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Car accidents are frequent events in Glendale, Arizona, and throughout the state. In 2020, Arizona Department of Transportation (ADOT) data revealed 98,778 motor vehicle accidents in Arizona, with 970 fatalities and 28,610 injuries. Maricopa County had the majority of accidents, with 71,611 incidents, 460 fatalities, and 19,997 injuries.
The National Highway Traffic Safety Administration (NHTSA) found that 94% of car accidents result from driver error. Victims of accidents caused by others’ negligence can file injury claims to recover compensation for medical costs, lost income, property damage, and non-economic losses. Engaging a skilled Glendale car accident lawyer at Lamber Goodnow can enhance the likelihood of full compensation.
Lamber Goodnow’s Glendale car accident attorneys are dedicated to achieving justice for clients. They have years of experience representing negligence victims, thoroughly investigating each claim to build the strongest possible case. They hire experts and investigators when needed, and their legal knowledge, litigation expertise, reputation, and dedication help secure fair settlements for most clients. If an insurance company refuses a fair settlement, Lamber Goodnow attorneys are unafraid to fight for justice in court. The following information outlines the car accident claims process and relevant laws that could impact your case.
Steps to Take After a Glendale Collision:
- Stay at the scene, call the police
- Check for injuries, provide first aid if necessary
- Request witnesses to remain at the scene
- Take photographs and videos of the accident scene
- Share your account with the police
- Seek immediate medical attention
- Consult a Lamber Goodnow Glendale car accident attorney
Arizona follows a fault system for auto accident claims, meaning victims file claims with the at-fault driver’s insurance company. However, insurance companies often employ tactics to minimize payouts or avoid claims altogether. It is essential to remember that insurance adjusters work for the company, not for you. Avoid discussing your accident and injuries with them and never sign a release allowing access to your medical records. If you receive an early settlement offer, consult your attorney before accepting.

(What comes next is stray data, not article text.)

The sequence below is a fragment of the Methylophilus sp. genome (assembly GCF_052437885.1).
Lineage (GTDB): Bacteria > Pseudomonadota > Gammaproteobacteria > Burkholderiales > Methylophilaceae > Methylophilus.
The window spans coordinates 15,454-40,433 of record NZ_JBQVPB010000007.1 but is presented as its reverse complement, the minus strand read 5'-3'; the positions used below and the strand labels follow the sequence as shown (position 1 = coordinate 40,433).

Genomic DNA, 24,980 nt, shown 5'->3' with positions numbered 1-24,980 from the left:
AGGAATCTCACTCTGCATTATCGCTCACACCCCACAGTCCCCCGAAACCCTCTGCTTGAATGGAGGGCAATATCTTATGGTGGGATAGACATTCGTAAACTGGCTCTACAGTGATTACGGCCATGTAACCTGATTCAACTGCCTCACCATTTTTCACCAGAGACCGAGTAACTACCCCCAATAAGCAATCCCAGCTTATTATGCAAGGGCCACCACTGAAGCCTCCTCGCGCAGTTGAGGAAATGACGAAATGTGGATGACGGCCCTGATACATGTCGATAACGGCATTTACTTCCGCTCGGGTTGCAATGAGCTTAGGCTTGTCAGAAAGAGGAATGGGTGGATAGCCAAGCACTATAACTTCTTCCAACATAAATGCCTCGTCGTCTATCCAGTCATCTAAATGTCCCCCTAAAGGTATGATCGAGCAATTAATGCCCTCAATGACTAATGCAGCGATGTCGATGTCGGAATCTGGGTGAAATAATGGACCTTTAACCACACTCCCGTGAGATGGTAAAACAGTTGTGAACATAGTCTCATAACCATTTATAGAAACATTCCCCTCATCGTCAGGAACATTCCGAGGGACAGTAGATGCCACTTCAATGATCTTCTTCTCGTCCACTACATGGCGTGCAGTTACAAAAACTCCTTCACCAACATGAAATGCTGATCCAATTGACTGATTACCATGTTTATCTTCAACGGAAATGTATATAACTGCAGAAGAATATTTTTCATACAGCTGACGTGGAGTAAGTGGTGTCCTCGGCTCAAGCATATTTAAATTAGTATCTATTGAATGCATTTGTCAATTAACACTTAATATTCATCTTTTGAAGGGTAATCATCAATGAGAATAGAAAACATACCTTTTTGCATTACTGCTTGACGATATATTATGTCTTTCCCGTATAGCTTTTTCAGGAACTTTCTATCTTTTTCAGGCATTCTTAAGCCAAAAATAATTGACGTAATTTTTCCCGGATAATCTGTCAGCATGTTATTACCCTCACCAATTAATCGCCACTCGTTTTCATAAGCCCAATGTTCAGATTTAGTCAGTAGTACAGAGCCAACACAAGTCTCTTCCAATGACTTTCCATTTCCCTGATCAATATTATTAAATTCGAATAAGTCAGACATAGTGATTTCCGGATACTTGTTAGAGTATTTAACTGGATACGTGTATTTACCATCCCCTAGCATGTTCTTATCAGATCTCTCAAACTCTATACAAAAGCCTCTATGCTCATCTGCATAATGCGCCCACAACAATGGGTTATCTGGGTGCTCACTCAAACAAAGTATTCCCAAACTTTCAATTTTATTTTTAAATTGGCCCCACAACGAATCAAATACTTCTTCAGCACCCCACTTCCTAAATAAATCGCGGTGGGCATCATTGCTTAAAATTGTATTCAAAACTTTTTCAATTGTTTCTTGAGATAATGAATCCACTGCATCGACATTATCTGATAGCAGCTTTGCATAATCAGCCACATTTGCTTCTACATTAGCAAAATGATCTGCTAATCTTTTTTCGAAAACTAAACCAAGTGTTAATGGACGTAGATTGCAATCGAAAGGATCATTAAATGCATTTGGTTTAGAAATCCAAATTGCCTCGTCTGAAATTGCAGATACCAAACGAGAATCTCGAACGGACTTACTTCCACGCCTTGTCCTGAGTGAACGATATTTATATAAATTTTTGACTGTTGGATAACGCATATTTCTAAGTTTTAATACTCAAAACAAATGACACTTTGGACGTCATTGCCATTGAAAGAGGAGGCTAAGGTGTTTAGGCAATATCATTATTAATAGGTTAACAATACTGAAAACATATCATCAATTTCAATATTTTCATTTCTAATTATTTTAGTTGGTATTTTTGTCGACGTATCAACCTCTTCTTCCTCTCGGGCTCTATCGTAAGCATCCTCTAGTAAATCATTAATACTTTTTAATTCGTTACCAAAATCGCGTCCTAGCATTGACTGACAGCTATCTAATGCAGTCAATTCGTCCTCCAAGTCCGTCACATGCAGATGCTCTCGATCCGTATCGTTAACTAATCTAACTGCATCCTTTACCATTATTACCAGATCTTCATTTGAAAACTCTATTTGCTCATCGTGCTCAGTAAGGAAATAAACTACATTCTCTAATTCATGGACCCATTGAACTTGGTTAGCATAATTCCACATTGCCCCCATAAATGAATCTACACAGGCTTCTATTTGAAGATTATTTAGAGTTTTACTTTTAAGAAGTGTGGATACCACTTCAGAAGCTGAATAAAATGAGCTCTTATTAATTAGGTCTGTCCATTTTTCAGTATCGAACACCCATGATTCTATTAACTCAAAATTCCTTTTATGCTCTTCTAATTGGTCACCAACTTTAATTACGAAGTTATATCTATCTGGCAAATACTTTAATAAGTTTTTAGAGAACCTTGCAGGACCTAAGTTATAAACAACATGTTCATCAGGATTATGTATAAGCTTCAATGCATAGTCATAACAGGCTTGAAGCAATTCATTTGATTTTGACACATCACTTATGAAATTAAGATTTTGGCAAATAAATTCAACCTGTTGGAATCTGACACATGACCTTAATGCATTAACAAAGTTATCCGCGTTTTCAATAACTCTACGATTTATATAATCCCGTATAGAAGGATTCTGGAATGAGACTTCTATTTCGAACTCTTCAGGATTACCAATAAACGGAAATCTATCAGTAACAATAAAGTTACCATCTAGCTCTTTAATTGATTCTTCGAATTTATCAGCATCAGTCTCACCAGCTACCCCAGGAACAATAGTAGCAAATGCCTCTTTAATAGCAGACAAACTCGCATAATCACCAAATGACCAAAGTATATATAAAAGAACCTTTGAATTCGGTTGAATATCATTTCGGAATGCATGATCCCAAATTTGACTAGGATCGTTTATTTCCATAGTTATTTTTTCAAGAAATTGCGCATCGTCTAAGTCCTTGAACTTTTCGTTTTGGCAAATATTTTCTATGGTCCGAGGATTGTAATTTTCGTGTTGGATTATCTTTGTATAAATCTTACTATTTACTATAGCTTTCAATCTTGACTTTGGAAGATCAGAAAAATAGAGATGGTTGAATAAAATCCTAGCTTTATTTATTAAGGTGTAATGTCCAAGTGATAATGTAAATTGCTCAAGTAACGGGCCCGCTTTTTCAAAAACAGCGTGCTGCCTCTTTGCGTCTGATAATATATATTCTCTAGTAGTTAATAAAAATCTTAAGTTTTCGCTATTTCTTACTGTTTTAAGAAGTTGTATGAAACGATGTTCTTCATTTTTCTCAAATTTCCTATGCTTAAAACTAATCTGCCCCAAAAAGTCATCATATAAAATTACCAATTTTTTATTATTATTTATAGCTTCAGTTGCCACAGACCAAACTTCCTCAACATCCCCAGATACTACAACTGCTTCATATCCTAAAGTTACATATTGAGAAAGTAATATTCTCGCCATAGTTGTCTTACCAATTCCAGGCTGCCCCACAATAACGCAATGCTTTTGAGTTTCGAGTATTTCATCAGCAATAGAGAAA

Relevant car accident laws in Glendale include:
- Obedience to stoplights and stop signs (ARS 28-644)
- Prohibition of reckless driving (ARS 28-693)
- Reasonable speed requirements (ARS 28-701(a))
- Driving in the right lane (ARS 28-721)
- Passing on the left (ARS 28-723)
- Passing on the right regulations (ARS 28-724)
- Following distance rules (ARS 28-730)
- Drunk or drugged driving prohibition (ARS 28-1381 et. seq.)
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FAQs: Glendale Car Accident Lawsuits
Navigating Car Accident Lawsuits in Glendale The process of filing an accident claim can be confusing after experiencing an injury or losing a loved one in a car accident. To help clarify the process, here are some frequently asked questions our Glendale car accident attorneys at Lamber Goodnow often encounter.
Q: When is the Best Time to Consult with a Lawyer?
A: Arizona’s statutes of limitations, outlined in ARS 12-542, give you a two-year deadline to file a lawsuit after an injury accident. If you’ve lost a close family member, the deadline is two years from the date of their death. However, certain circumstances may alter these deadlines, such as accidents involving government employees, which require filing a claim within six months under the Arizona Tort Claims Act.
Consulting with an attorney soon after your accident allows them more time to investigate, gather evidence, and build a strong case on your behalf.
Q: What Happens if the Other Driver Was Working at the Time of the Accident?
A: When employees cause accidents while on the job, their employers are often held vicariously liable for the resulting damages. In these cases, the employer’s liability policies, which typically have higher limits, can help you recover full compensation for your losses.
Q: Should I Give a Recorded Statement to the Other Driver’s Insurance Adjuster?
A: It’s best to avoid giving a recorded statement to the insurance adjuster representing the other driver. Adjusters are trained to ask questions that may prompt you to make harmful statements. Instead, politely inform the adjuster that you plan to consult an attorney before providing any information about the accident or your injuries.
Q: Who Will Cover My Medical Expenses?
A: Ultimately, the at-fault driver’s insurance company will be responsible for paying your medical bills if you secure a settlement or verdict. In the meantime, you can use your medical insurance to cover expenses, minus copays and deductibles. Additionally, your attorney may help you find a doctor who is willing to provide treatment while your claim is pending.
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